She’s also bewildered by the world at large—a place where “they still don’t know who all the victims were from the latest Navy SEALs raid, but they do know they were mostly little children,” where “nothing you do seems innocent anymore”, where Donald Trump, of all people, could become the President.
How can she make sense of it all? She can’t.
As she goes about her day—baking for the day’s deliveries, going to the dentist, dropping her youngest child at playgroup—one thought leads to the next, to the next, to the next. They’re banal one moment (“the fact that I wonder whatever happened to that book”) and poignant the next (“the fact that you lose everything in life, everything”). I’m not waiting for anything in particular to happen, but the fact any thought could happen is compelling—perhaps the more ordinary a person and their day, the more room there is for interesting thought.
The Christian’s “stream”
The sense of possibility intrigues me, but what fascinates me most about the novel is wondering how closely Ellman’s depiction of a person’s thoughts might resemble reality. I’m pretty sure every stream-of-consciousness is frenetic, eclectic and chaotic—to some degree at least; but there must be an astonishing diversity in the content and character, form and tone; in the phrases and themes that recur—or don’t; all of which might vary wildly over the course of an hour, or a day, or a lifetime, depending on what a person is feeling or remembering or experiencing.
To what extent, I wonder, do our streams-of-consciousness bear the image of our maker, and to what extent have they been shattered by the Fall? Has our rebellion not only corrupted the content of the “stream”, but also disordered its form? And what difference does conversion make? What happens when God, the Holy Spirit, flows into the stream?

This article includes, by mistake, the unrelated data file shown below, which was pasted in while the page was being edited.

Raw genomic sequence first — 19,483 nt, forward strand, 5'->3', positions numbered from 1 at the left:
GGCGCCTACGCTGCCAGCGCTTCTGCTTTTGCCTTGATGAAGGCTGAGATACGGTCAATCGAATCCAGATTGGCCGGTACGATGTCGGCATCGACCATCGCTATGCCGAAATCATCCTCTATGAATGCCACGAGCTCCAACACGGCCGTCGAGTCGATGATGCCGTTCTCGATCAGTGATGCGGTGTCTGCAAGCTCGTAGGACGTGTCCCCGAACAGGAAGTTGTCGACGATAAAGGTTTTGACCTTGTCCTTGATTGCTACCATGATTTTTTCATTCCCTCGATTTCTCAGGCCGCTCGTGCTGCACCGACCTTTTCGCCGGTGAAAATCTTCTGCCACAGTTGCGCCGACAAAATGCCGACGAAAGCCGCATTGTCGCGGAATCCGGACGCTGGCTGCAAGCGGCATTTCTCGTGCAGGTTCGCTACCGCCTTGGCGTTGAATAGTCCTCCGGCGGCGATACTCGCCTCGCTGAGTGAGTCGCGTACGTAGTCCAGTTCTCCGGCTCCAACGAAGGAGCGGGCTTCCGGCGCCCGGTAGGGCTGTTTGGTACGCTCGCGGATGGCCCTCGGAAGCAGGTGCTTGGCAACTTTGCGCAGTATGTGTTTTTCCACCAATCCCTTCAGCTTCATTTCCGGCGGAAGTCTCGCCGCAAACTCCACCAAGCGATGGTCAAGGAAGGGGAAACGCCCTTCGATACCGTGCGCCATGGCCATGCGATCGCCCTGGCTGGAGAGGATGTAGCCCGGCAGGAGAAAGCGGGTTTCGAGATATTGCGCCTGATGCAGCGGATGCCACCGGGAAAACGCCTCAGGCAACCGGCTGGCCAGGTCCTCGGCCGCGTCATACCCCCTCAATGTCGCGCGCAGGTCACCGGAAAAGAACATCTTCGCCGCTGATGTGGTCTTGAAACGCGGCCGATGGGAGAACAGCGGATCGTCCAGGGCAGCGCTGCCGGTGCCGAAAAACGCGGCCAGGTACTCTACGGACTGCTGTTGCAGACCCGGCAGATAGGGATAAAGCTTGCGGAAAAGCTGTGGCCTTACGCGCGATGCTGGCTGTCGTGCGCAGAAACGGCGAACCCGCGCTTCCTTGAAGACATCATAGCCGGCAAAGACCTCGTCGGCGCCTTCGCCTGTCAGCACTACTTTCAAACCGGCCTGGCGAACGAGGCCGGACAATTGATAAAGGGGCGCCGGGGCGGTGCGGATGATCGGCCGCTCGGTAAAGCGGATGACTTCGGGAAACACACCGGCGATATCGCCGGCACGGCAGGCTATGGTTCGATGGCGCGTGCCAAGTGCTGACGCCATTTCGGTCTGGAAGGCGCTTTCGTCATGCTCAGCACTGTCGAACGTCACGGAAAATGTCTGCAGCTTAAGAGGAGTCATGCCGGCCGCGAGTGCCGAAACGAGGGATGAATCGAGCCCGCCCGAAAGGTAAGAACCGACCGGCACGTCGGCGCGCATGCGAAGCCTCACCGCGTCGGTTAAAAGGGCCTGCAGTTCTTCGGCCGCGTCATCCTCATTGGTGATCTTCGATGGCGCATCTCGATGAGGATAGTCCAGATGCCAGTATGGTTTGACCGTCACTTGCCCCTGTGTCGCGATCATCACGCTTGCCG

I’ve been a Christian for most of my life. I still find it difficult to pray and read God’s word without my mind wandering; to remind myself of his truths without letting all my doubts creep in as well. I still forget important lessons and resolutions, I still put myself before others. My thoughts are still disjointed and distracted. I’m still all-too-familiar with the law of sin at work within me.
And yet, the Bible says I’m being sanctified. When I think about it, my thoughts are less plagued by guilt and shame, fear and uncertainty, than they once were—are more hopeful and loving and free.
They’re also more purposeful.
Thinking to God
As Christians, we don’t just think to ourselves, we think to God. Now that we dwell with Christ, the centre of our thoughts isn’t always us; we know the source of all that’s right and good and true. And we don’t just pray for ourselves, we pray for others, and our world.
Preachers sometimes call on us to imagine our inner thoughts exposed—the shame—to demonstrate how sinful we are. But surely there are moments when our inner thoughts laid bare would be selfless, otherworldly—beautiful? Moments when we truly rejoice in our Father’s love—in what he’s done, in who we are—when gratitude and awe take centre stage?
Our streams-of-consciousness are still broken things in a broken world; a mess of fragments, shards and scraps—but some are being sanctified, a taste of what’s to come.